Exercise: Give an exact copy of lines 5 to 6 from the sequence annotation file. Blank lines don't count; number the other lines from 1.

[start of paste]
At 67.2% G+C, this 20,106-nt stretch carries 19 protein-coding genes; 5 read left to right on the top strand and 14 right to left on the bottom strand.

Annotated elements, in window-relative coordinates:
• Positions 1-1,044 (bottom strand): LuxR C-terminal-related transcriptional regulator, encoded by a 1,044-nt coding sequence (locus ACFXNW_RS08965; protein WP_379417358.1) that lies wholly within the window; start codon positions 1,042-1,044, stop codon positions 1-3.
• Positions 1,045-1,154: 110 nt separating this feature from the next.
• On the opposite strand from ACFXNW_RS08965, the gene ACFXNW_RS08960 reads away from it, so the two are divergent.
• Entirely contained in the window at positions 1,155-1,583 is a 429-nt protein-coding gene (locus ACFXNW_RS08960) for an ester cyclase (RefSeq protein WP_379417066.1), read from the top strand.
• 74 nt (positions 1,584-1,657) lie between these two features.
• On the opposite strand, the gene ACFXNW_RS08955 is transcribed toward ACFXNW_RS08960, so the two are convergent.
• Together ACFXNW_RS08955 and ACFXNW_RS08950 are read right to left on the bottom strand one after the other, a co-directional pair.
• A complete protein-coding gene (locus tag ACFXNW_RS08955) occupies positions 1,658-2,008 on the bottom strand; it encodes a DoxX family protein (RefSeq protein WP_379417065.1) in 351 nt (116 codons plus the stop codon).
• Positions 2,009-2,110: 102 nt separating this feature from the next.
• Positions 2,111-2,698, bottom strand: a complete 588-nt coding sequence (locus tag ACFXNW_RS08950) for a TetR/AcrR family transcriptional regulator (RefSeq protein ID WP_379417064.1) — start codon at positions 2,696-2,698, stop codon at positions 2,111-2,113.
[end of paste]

• On the opposite strand from ACFXNW_RS08965, the gene ACFXNW_RS08960 reads away from it, so the two are divergent.
• Entirely contained in the window at positions 1,155-1,583 is a 429-nt protein-coding gene (locus ACFXNW_RS08960) for an ester cyclase (RefSeq protein WP_379417066.1), read from the top strand.